One example of the way students can use Web 2.0 to interact with popular culture texts is the use of blogs in reviewing popular books. In her studies of adolescent book review blogs, O’Sullivan (2012) found that this form of communication allowed students to take charge of the ways they presented and shared their views. The students wrote reviews about popular culture texts such as Stephanie Meyer’s Twilight, took ownership of their opinions and conveyed these with integrity and assurance (p. 206). In my own teaching experience, I found that the use of online forums allowed students who might otherwise be reluctant to participate in discussions about books were able to share their opinions more freely. Students participated in an online message-board about the books we had been reading in class. They expressed their opinions, and made connections to other texts. Some students who never put their hands up in class to participate in discussions were happy to contribute to the forums.
In order to thoughtfully integrate popular culture with the curriculum, teachers should consider the ways in which students are able to jointly construct and participate in their own learning. From the examples above, it can be seen that the participatory nature of Web 2.0 tools can encourage students to interact with both popular culture and the traditional curriculum in meaningful ways.
In this paper, I have argued that thoughtfully incorporating popular culture texts into the curriculum can enhance student learning in a variety of ways. Firstly, students who are exposed to popular culture texts are more likely to be engaged with the content being taught. Furthermore, encouraging students to make links between their learning at school and their background knowledge of popular culture can help them to understand academic texts and concepts. Additionally, popular culture can be used to develop critical literacy in students, and the examination of popular culture texts from a critical standpoint can help students use these texts as information sources. Finally, the thoughtful incorporation of popular texts should allow students the opportunity to learn in a participatory rather than passive way. One way this can be achieved is through the use of Web 2.0 technologies.
Beach, R. & O’Brien, D. (2008). Chapter 27 : Teaching Popular-Culture Texts In The Classroom. In Coiro, Julie et al, Handbook of research on new literacies, (pp.775 – 804). New York: Lawrence Erlbaum Associates.
Crook, C. (2012). The ‘digital native’ in context: Tensions associated with importing Web 2.0 practices into the school setting. Oxford Review of Education. 38(1), 63-80.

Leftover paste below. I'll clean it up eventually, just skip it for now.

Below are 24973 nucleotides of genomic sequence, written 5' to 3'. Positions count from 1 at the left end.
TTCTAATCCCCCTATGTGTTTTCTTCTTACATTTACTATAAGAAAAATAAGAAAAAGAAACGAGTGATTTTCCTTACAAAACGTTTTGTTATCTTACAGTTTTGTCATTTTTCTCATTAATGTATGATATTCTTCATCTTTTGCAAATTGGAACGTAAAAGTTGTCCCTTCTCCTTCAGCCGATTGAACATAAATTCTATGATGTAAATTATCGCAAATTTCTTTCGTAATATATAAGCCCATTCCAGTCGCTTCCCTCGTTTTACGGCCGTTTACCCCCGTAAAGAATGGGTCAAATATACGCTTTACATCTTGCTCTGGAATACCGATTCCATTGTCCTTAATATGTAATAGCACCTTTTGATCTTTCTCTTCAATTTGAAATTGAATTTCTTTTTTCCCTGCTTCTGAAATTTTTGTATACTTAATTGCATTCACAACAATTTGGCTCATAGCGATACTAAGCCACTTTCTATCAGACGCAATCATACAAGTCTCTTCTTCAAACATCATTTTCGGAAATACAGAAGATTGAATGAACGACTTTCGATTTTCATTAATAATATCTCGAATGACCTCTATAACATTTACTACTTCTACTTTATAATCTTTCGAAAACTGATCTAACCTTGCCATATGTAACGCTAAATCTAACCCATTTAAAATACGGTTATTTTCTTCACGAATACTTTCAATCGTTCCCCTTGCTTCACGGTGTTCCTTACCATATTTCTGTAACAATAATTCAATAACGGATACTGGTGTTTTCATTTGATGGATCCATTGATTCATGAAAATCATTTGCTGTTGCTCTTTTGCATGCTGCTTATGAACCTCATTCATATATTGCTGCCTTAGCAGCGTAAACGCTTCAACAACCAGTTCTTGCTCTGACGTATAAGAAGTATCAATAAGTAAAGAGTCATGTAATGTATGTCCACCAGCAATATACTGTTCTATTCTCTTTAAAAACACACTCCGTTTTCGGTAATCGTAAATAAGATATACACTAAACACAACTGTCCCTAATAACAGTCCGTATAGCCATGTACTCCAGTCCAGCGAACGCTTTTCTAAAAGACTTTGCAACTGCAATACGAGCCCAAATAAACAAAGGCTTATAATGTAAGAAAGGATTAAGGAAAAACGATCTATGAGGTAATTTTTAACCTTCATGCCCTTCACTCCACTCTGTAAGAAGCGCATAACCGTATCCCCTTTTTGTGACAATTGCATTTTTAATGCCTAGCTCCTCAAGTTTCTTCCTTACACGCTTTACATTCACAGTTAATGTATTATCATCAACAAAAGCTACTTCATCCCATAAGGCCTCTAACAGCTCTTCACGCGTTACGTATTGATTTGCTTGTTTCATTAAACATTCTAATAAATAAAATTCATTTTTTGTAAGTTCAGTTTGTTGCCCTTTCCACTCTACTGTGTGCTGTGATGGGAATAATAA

Davies, J. & Merchant, G. (2009). Web 2.0 for schools : learning and social participation. New York: Peter Lang.
Duncan-Andrade, J. M. R. (2004). Your Best Friend or Your Worst Enemy: Youth Popular Culture, Pedagogy, and Curriculum in Urban Classrooms. Review of Education, Pedagogy, and Cultural Studies, 26 (4), doi: 10.1080/10714410490905366
Hall, L. (2011). How popular culture texts inform and shape students’ discussions of social studies texts. Journal of Adolescent and Adult Literacy 55(4), 296-305. doi: 10.1002/JAAL.00036
Hunt, T., & Hunt, B. (2004) Popular Culture: Building Connections with Our Students. English Journal, 93(3), 80-83. Retrieved from http://www.jstor.org.ezp01.library.qut.edu.au/stable/4128814
Morrell, E. (2002). Toward a critical pedagogy of popular culture: Literacy development among urban youth. Journal of Adolescent & Adult Literacy, 46(1), 72-77. Retrieved from http://search.proquest.com/docview/216919813?accountid=13380
O’Sullivan, K. A. (2012). Books and blogs: Promoting reading achievement in digital contexts. In J. Manuel & S. Brindley (Eds.) Teenagers and reading: Literary heritages, cultural contexts and contemporary reading practices (pp. 191-209). South Australia: Wakefield Press/AATE.
Patel Stevens, L. (2001). South park and society: Instructional and curricular implications of popular culture in the classroom. Journal of Adolescent & Adult Literacy, 44(6), 548-555. Retrieved from http://search.proquest.com/docview/216913563?accountid=13380
Provenzo, E. (2009). Critical literacy. In E. Provenzo, & A. Provenzo (Eds.), Encyclopedia of the social and cultural foundations of education. (pp. 193-194). Thousand Oaks, CA: SAGE Publications, Inc. doi: 10.4135/9781412963992.n93